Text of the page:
A study from property data company TwentyCi has claimed that 12% of property transactions in England and Wales have been subject to gazumping this year.
According to TwentyCi, a property is defined as being gazumped where it has sold at a higher price – 1% or more – than that which was agreed at the point of Sold Subject to Contract (SSTC). Its study covered the period from January to August this year.
TwentyCi claims that the Greater London area has seen the greatest level of gazumping, with 14.46% of property transactions being purchased at a price greater than the agreed price at the point of being SSTC.
The west midlands comes in second with 13.97% of transacted properties being gazumped, exceeding the rate of gazumping in inner London (12.1%).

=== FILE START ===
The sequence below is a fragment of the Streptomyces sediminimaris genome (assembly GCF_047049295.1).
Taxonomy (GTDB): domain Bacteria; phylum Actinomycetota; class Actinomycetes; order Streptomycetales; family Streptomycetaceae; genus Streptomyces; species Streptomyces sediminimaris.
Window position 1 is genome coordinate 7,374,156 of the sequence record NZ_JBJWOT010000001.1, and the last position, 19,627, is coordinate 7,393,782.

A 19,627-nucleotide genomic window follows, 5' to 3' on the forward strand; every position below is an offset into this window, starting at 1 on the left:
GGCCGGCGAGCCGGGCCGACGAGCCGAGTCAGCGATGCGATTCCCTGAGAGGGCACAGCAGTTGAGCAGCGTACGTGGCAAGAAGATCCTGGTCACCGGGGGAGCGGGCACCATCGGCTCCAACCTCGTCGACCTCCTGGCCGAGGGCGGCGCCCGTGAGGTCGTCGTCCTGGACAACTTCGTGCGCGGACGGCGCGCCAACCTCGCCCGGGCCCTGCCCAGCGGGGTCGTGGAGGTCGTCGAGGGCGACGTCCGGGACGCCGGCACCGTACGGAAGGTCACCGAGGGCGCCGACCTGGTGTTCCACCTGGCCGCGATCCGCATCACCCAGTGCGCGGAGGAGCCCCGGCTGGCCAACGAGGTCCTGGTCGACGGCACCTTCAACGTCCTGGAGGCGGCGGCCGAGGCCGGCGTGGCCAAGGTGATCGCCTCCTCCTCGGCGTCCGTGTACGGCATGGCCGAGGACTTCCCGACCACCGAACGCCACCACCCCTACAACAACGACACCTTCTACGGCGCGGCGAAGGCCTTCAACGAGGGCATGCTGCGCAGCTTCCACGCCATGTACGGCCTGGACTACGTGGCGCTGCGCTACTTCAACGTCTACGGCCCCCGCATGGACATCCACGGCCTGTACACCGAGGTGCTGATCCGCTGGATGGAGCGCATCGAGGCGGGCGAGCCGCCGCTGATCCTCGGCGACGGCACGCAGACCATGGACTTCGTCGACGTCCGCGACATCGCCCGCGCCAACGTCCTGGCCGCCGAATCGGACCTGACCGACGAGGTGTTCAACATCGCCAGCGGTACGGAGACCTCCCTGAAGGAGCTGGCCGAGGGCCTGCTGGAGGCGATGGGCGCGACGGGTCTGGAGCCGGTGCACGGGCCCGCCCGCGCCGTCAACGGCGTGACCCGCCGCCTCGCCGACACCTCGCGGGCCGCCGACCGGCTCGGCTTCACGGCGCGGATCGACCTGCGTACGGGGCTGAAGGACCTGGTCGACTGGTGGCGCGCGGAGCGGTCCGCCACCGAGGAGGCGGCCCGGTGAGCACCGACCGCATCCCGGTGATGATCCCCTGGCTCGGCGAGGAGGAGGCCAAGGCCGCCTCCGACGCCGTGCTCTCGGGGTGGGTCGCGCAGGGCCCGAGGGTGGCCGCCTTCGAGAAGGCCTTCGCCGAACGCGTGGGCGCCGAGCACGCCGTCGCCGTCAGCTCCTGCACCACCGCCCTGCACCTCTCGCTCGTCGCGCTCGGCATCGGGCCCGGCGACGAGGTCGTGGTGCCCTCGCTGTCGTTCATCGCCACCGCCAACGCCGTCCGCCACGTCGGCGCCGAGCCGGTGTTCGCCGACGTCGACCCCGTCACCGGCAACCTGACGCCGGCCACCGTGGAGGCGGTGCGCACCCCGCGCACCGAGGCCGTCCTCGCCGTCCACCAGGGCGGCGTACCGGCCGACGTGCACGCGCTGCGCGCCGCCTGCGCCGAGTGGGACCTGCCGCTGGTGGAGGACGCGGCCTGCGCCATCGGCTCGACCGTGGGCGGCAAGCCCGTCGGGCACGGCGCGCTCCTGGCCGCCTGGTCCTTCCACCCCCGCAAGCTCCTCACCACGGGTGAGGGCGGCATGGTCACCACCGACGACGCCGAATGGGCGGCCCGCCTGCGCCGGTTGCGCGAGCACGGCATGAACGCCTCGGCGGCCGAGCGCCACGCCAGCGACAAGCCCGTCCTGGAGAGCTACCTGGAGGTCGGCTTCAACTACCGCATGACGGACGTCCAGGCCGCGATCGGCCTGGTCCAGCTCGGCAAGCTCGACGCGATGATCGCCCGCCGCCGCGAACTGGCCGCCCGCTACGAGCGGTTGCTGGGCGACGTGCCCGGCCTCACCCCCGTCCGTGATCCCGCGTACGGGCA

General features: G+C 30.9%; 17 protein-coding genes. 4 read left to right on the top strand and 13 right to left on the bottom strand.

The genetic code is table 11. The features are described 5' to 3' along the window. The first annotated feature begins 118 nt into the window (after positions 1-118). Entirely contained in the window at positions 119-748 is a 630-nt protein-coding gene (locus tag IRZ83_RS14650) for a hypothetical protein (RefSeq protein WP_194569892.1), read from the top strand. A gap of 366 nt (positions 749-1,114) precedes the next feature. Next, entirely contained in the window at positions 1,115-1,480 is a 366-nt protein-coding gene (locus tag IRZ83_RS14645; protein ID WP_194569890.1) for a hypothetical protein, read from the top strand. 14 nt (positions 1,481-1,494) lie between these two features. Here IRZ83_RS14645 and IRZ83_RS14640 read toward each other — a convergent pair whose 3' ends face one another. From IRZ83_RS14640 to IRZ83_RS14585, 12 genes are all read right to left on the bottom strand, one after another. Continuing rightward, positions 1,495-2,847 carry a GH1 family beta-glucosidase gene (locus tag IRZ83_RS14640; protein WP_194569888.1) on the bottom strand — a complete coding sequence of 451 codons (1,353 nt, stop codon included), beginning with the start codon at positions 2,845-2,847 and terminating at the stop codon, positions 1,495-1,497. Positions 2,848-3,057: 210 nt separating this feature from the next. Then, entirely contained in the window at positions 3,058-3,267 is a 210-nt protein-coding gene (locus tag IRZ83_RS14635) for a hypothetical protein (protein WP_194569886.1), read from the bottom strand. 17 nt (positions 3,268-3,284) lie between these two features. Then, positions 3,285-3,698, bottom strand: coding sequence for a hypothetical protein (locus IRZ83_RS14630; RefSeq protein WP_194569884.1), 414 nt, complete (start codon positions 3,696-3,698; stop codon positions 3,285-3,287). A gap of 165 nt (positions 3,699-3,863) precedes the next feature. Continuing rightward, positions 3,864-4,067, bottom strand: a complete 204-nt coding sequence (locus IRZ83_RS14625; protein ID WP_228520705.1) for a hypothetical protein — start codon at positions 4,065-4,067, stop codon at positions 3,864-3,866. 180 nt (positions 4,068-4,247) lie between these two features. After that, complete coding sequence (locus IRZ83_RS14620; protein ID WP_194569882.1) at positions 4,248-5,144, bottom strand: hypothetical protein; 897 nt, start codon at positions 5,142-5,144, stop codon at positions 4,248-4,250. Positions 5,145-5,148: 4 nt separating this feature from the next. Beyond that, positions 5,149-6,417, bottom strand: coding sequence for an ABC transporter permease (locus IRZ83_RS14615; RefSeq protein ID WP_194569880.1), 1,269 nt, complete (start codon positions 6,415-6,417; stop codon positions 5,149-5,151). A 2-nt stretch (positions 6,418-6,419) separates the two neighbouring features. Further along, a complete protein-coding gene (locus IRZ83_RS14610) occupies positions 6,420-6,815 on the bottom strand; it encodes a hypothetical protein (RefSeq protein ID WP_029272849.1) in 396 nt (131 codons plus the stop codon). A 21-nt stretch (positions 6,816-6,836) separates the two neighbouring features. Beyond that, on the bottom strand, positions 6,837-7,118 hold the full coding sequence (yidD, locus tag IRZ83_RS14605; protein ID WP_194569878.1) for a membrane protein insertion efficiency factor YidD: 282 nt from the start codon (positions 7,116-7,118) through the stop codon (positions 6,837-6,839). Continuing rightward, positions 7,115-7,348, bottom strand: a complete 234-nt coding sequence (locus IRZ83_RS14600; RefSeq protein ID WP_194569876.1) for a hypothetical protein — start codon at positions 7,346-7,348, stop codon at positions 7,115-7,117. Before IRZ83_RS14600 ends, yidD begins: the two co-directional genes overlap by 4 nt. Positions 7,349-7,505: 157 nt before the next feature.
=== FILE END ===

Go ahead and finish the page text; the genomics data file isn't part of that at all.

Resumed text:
The south-west and Wales have seen the lowest rates of properties being gazumped at 9% and 7% respectively.
In addition to looking at the percentage of gazumped properties, TwentyCi monitored the levels of gazumping throughout the first three quarters of 2017 to identify which regions had seen the largest movements in the practice.
Across England and Wales overall, there has been a general increase in the rate of gazumping as the year has progressed, rising from 10% of properties in Q1 to 13% in Q3.
The west midlands has seen the largest growth in the presence of gazumps across the year, with 10% of transacted properties experiencing a forced price increase in Q1, increasing to 15% in Q2 and continuing upwards to 16% in Q3.
The south-west has also seen high growth of gazumping, rising from 7% in Q1 to 11% in Q3.
The data used by TwentyCi for this analysis is said to have covered 99.6% of the UK home mover market.
While the Government’s new ‘call for evidence’ into the house buying and selling market specifically cites gazumping as a problem to be overcome, EYE has heard little to no anecdotal evidence as to the practice in many months.